you can easily make the argument that it's not a Hall of Numbers

most within the next group weren't scary, and none transformed the game.

Rivera's in.

To me, Rivera underlines the difference the difference between scary and Bruce Sutter. It didn't help that Sutter had his best seasons with the Cubs in the late '70s, a team that scared no one, but Rivera's a force of nature in a way Sutter never was. IMO Wagner's a lot scarier than Sutter and Hoffman's about equal.

westofyou
01-10-2006, 04:20 PM
It didn't help that Sutter had his best seasons with the Cubs in the late '70s, a team that scared no one,
Dave Kingman playing outfield for the Cubs scared me.

flyer85
01-10-2006, 04:32 PM
he was also SCARY.Gossage was scary. So was Rob Dibble. Those guys that could throw 98-99 mph and were not afraid to come under your chin, that's scary. I can honestly say getting dusted by one of those guys would have left me in need of a uniform change.

cincinnati chili
01-12-2006, 07:17 AM
Scary doesn't always mean valuable. Nolan Ryan was very scary (and is a very deserving HOF'er) but his teammate Tom Seaver was less scary and appreciably better.

Steve Dalkowski was one of the scariest pitchers ever. If you had a team of Steve Dalkowskis, the opponents' hitters would probably play the entire game with craps in their pants, but would still win.

This is why one should consider numbers much more than oral history when determining Hall of Fame candidates.

RedsBaron
01-12-2006, 09:12 AM
If you ignore "numbers" and just go by "fame," then Phil Rizzuto is more deserving of the HOF than is Barry Larkin, Dwight Gooden is more deserving than is Phil Niekro, and Jose Canseco is more deserving than is Tony Gywnn.

princeton
01-12-2006, 09:54 AM
Scary doesn't always mean valuable. Nolan Ryan was very scary (and is a very deserving HOF'er) but his teammate Tom Seaver was less scary and appreciably better.

you're forgetting that being appreciably better makes him MORE scary

we've all faced the HUGE guy that could kill the ball but that WILL make outs. We WANT to face that guy with the game on. So that's the opposite of scary.

Ravenlord
01-12-2006, 10:00 AM
didn't i read somewhere that Sutter invented the splitfinger as we know it now? if that be the case, that's more than likely what got him in.

RFS62
01-12-2006, 10:03 AM
The forkball has been around for a long time. But it wasn't thrown with the arm speed and torque that the splitter has.

The splitter has damaged a lot of arms since it became popular. It's missed a lot of bats too.

princeton
01-12-2006, 10:13 AM
exactly. After Sutter, baseball was just different

didn't someone smart already say that?

RFS62
01-12-2006, 10:23 AM
exactly. After Sutter, baseball was just different

didn't someone smart already say that?



Possibly, but I don't remember saying it though. :p:

The pitch that changed baseball forever was the slider, IMO.

The splitter definitely changed things, but if I had to pick one thing about pitching that changed the landscape more than any other pitch, it would be the slider.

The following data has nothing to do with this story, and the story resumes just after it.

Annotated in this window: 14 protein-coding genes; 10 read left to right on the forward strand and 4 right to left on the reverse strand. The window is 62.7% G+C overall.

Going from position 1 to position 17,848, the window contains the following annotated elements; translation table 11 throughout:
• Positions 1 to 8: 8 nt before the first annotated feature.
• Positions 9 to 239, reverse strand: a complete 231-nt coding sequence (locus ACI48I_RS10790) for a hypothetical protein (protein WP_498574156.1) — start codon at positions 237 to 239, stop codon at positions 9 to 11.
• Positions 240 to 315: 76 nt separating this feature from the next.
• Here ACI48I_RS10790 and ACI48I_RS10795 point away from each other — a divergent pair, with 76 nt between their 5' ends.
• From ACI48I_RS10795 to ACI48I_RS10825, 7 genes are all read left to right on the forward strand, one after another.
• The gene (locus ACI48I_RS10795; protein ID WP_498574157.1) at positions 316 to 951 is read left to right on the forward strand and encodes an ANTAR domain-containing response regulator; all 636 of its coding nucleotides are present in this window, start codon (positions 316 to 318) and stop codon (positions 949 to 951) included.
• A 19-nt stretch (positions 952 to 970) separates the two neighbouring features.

And it's for the same reason as the splitter. A ball that looks like a fastball and has late breaking downward movement.

The splitty has a more devestating effect, and goes straight down, the slider more diagonal in movement. But the splitter hurts arms more and when you fall out of form with it, it can be a career ender.

M2
01-12-2006, 11:34 AM
Possibly, but I don't remember saying it though. :p:

The pitch that changed baseball forever was the slider, IMO.

The splitter definitely changed things, but if I had to pick one thing about pitching that changed the landscape more than any other pitch, it would be the slider.

And it's for the same reason as the splitter. A ball that looks like a fastball and has late breaking downward movement.

The splitty has a more devestating effect, and goes straight down, the slider more diagonal in movement. But the splitter hurts arms more and when you fall out of form with it, it can be a career ender.

Agreed. Plus, not that many guys ever threw the splitter. When you get down to it, there's only three guys who've been able to throw it consistently without it tearing apart their arms (and Sutter was not one of those guys). Mind you, they're three pretty great pitchers, but the split is one of three plus-plus pitches with each of them.

IMO, the splitter had minimal impact on the game. It made a few flash-in-the-pan relievers and didn't change the way the game is played (like the slider).

The short reliever had already been invented before Sutter and he was just one of the guys around whom the concept cemented itself. There was an argument at the time, one which I still agree with, that Sutter's usage pattern (only coming in to protect a late lead) was the function of his personal limitations. Sutter couldn't log innings like Gossage or Fingers or Marshall. The guy wore out, so Herman Franks had to cherry pick the spots where he used him.

FWIW, I don't have a problem with Sutter making the HOF. I'm just of the opinion that Sutter's inclusion means Gossage and Lee Smith should get in too. Frankly, given a choice between Sutter and Dan Quisenberry, I'd take Dan Quisenberry, though that's going to be a matter for historians to investigate in 50 years.

PuffyPig
01-12-2006, 11:38 AM
exactly. After Sutter, baseball was just different


You could make a similiar case for Dave Concepcion.

He's the one who invented the SS play on astro turf, where you go into the hole and throw the ball to 1st on the bounce.

I think that Concepcion gets screwed because his offensive stats, which were superior for a SS during his era, are now dwarfed by the Ripkin's and the Rodriquez's.

I always considered Concepcion a marginal, but ligitamite, HOF candidate, more or less on par with Tony Perez.The voters certainly don't share my opinion.